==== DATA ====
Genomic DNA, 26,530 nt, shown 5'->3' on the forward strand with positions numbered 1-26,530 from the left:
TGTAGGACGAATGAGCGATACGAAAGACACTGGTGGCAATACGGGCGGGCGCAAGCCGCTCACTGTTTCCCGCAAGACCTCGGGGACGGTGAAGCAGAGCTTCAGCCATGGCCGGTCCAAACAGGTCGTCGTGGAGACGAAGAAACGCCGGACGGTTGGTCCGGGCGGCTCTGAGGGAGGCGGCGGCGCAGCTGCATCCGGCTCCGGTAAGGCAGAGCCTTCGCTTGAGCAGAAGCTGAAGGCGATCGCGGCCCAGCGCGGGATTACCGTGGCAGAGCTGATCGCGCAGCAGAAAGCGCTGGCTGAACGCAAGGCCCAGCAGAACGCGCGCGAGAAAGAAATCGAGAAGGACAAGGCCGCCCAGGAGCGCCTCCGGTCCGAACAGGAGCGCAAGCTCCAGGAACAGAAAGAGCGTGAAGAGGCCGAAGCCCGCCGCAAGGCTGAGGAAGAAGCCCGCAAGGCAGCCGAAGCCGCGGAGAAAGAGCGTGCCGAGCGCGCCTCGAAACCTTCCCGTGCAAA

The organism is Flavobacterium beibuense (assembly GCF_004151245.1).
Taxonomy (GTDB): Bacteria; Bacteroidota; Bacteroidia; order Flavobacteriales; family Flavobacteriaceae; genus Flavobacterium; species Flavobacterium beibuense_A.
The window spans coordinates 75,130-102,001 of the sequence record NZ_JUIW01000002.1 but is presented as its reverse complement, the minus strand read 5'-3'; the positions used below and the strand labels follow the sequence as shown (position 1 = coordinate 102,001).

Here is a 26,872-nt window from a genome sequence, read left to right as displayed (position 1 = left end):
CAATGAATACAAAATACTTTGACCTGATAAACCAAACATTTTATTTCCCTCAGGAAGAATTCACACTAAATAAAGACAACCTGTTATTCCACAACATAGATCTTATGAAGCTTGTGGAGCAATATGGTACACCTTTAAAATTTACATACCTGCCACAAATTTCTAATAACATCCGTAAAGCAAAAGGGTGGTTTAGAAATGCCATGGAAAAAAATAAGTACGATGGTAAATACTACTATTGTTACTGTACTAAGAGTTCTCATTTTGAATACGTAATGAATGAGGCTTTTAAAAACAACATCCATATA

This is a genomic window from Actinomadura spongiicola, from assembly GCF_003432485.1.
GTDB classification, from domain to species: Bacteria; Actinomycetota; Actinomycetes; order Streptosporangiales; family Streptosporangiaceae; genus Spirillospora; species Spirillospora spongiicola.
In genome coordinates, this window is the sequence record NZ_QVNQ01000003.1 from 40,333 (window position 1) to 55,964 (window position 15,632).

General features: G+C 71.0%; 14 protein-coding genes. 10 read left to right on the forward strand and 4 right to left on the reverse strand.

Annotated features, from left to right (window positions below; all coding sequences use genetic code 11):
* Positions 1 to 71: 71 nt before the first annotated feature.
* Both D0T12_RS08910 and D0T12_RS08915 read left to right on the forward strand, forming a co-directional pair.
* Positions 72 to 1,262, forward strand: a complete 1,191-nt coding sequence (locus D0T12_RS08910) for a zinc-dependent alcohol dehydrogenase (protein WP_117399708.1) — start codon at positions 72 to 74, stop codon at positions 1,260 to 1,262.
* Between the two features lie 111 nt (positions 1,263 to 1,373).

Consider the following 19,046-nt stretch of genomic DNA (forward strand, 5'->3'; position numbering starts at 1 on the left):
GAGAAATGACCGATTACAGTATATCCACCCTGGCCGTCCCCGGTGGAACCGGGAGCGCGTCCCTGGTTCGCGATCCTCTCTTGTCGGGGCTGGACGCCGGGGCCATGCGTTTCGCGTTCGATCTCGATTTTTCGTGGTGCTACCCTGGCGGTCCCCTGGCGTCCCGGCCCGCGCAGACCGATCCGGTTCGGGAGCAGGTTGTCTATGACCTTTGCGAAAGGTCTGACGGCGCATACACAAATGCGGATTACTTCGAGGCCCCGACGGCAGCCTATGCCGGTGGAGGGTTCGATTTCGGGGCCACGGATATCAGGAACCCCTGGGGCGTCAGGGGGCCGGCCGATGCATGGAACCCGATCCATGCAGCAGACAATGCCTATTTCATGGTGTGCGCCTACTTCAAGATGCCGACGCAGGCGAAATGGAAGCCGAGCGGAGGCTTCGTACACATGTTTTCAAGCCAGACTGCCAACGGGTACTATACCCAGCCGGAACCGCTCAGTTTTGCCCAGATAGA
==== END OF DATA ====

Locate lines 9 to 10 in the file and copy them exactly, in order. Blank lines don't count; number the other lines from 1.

GTDB classification, from domain to species: Bacteria; Actinomycetota; Actinomycetes; order Streptosporangiales; family Streptosporangiaceae; genus Spirillospora; species Spirillospora spongiicola.
In genome coordinates, this window is the sequence record NZ_QVNQ01000003.1 from 40,333 (window position 1) to 55,964 (window position 15,632).